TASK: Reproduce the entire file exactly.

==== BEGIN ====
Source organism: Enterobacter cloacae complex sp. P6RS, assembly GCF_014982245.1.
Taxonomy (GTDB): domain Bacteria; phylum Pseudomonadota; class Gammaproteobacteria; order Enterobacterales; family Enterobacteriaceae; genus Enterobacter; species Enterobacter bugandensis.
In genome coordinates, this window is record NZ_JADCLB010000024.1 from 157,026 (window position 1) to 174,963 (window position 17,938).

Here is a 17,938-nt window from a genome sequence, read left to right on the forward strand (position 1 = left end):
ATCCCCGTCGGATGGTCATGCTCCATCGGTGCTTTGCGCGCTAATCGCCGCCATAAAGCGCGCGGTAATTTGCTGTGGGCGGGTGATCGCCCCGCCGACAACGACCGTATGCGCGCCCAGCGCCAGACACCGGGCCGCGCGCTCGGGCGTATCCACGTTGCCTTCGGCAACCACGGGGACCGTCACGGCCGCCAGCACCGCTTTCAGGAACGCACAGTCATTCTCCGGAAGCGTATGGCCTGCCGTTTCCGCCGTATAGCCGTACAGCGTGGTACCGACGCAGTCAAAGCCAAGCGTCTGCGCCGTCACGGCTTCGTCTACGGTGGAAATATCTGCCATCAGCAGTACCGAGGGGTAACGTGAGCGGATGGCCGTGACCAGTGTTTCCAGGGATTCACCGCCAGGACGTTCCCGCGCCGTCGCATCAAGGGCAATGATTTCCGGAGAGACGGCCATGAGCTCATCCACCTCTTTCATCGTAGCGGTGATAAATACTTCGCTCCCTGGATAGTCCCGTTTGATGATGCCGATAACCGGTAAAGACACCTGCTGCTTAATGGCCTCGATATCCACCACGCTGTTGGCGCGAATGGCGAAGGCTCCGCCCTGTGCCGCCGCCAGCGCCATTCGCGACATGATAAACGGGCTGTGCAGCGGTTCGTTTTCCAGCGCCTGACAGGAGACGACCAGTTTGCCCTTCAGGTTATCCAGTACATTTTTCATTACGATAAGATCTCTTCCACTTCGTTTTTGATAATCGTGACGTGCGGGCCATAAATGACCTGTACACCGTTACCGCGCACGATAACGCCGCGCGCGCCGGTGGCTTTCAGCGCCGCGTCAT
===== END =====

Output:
Source organism: Enterobacter cloacae complex sp. P6RS, assembly GCF_014982245.1.
Taxonomy (GTDB): domain Bacteria; phylum Pseudomonadota; class Gammaproteobacteria; order Enterobacterales; family Enterobacteriaceae; genus Enterobacter; species Enterobacter bugandensis.
In genome coordinates, this window is record NZ_JADCLB010000024.1 from 157,026 (window position 1) to 174,963 (window position 17,938).

Here is a 17,938-nt window from a genome sequence, read left to right on the forward strand (position 1 = left end):
ATCCCCGTCGGATGGTCATGCTCCATCGGTGCTTTGCGCGCTAATCGCCGCCATAAAGCGCGCGGTAATTTGCTGTGGGCGGGTGATCGCCCCGCCGACAACGACCGTATGCGCGCCCAGCGCCAGACACCGGGCCGCGCGCTCGGGCGTATCCACGTTGCCTTCGGCAACCACGGGGACCGTCACGGCCGCCAGCACCGCTTTCAGGAACGCACAGTCATTCTCCGGAAGCGTATGGCCTGCCGTTTCCGCCGTATAGCCGTACAGCGTGGTACCGACGCAGTCAAAGCCAAGCGTCTGCGCCGTCACGGCTTCGTCTACGGTGGAAATATCTGCCATCAGCAGTACCGAGGGGTAACGTGAGCGGATGGCCGTGACCAGTGTTTCCAGGGATTCACCGCCAGGACGTTCCCGCGCCGTCGCATCAAGGGCAATGATTTCCGGAGAGACGGCCATGAGCTCATCCACCTCTTTCATCGTAGCGGTGATAAATACTTCGCTCCCTGGATAGTCCCGTTTGATGATGCCGATAACCGGTAAAGACACCTGCTGCTTAATGGCCTCGATATCCACCACGCTGTTGGCGCGAATGGCGAAGGCTCCGCCCTGTGCCGCCGCCAGCGCCATTCGCGACATGATAAACGGGCTGTGCAGCGGTTCGTTTTCCAGCGCCTGACAGGAGACGACCAGTTTGCCCTTCAGGTTATCCAGTACATTTTTCATTACGATAAGATCTCTTCCACTTCGTTTTTGATAATCGTGACGTGCGGGCCATAAATGACCTGTACACCGTTACCGCGCACGATAACGCCGCGCGCGCCGGTGGCTTTCAGCGCCGCGTCAT